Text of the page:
In short, the Chicago school got virtually everything it asked for. Big firms grew bigger, corporations prioritized their stock prices above all else, and private-sector unions were all but wiped out. But 40 years of tweezing out the inefficiencies allegedly holding back the economy did not revive the growth rates of the pre-stagflation era. The U.S. economy grew an average of 4 percent a year from 1948 to 1973. During the crisis years, from 1974 to 1979, it grew more slowly, on average only 3 percent a year. Then came the tweezers, and growth didn’t budge. From 1980 to 2007, it plodded along at the same 3 percent rate of the crisis years, before falling off a cliff after 2007—all the way down to 1.6 percent from 2008 to 2020.
Instead of prompting a return to growth, the policy revolution has made itself felt in other ways. The death of antitrust enforcement, far from unleashing dynamism and investment, may have held them back. The shareholder revolution helped hollow out the American industrial base and transfer massive wealth to financial engineers. And although the labor movement was defanged, the hoped-for productivity explosion never happened.
The post-tweezer era is just a few years old, but it has already scored some early successes. Most important, growth recovered remarkably quickly from the pandemic recession.The economy returned not only to pre-pandemic trends but to pre–Great Financial Crisis trends as well, suggesting that the prolonged pain of the post-financial-crisis recession was avoidable.
Biden’s first big legislative accomplishment was the $1.9 trillion American Rescue Plan Act of 2021, which unleashed a fiscal fire hose onto the U.S. economy. That law was followed by more legislation that went beyond merely increasing spending. The 2022 Inflation Reduction Act steered investment specifically toward fighting climate change. The law eschews the tweezer of, say, carbon taxes, which leave decisions to the wisdom of the market, in favor of direct federal interventions. For example, while previous policies relied nearly exclusively on the tax code to support investments in zero-carbon energy projects, the IRA contains provisions allowing nonprofit utilities that invest in zero-carbon power generation to obtain federal grants.
The IRA, along with the bipartisan CHIPS and Science Act of 2022, also aims to reduce regional inequalities by directing investments to left-behind rural and deindustrialized areas. That is a decisive break from the Chicago-school faith in letting capital flow to wherever it can generate the highest returns. Projects also get extra credit if they have labor peace agreements, prompting some employers to proactively reach labor contracts with unions in order to be the winning bidder on federally backed projects. These measures have already aided unions in wind-turbine and electric-bus manufacturing. Finally, in a departure from Jensen and Meckling’s doctrine of shareholder primacy, the IRA includes a provision to discourage companies from funneling cash to shareholders in the form of stock buybacks, steering them to reinvest in their businesses and employees instead. In other words, the government is investing with the sorts of “strings attached” that the ’70s generation blamed for inefficiency.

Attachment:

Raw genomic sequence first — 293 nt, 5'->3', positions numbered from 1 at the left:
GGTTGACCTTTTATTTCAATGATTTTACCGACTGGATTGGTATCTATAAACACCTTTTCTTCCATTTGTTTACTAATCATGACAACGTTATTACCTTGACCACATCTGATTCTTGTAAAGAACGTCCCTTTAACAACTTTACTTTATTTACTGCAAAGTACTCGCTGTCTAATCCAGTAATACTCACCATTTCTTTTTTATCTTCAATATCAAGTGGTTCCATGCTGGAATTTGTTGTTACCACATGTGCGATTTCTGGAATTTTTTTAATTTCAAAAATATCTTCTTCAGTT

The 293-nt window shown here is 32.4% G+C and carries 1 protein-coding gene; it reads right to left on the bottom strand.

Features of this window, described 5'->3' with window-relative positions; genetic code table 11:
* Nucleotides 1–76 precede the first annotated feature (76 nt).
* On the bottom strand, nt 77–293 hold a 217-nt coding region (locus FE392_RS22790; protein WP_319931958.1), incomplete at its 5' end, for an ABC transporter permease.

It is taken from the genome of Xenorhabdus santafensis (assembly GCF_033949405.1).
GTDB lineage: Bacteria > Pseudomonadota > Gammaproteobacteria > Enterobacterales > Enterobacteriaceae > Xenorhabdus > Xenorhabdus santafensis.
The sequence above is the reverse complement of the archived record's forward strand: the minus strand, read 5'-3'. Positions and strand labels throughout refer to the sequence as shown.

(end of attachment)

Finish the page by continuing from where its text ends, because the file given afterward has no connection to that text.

Some critics have questioned the wisdom of trying to satisfy too many constituencies with stimulus and infrastructure policy. They point out that the sometimes conflicting goals of unions, environmentalists, and the companies receiving federal funds may gum up and needlessly complicate policy implementation. In other words, by pursuing too many goals, the administration may meet none of them satisfactorily. That’s a real risk—but the Biden administration seems to be betting that some additional inefficiency is a cost worth paying if it builds new constituencies in support of pro-growth policy. If the administration can bring benefits to unions, environmentalists, and rural voters, it might assemble a lasting political coalition behind its vision of green growth.
The inverse is also true, of course. The post-tweezer revolution could all very easily fall apart. By many metrics, the U.S. economy is in spectacular shape—but voters continue to say they’re miserable. If Bidenomics isn’t popular, it’s unlikely to last. Meanwhile, the administration’s efforts to break up corporate monopolies are running into a buzzsaw of hostile judges steeped in Chicago-school doctrines. The Federal Reserve, in its effort to fight inflation, is stymieing new investment in housing, green energy, and more, by making borrowing more expensive.
Yet the new model holds great promise. For nearly half a century, the government gave corporate America the hands-off policies it preferred, hoping the wealth would trickle down. Now the government is letting strong overall growth set the foundations for more efficient businesses. Corporations are being forced to use capacity more effectively to keep up with demand—and, thanks to a historically tight labor market, to vigorously compete to attract workers. If macro policy can not only generate overall growth but also compel firms to be more efficient, we might discover that the trade-off between economic strength and social welfare was never really a trade-off at all.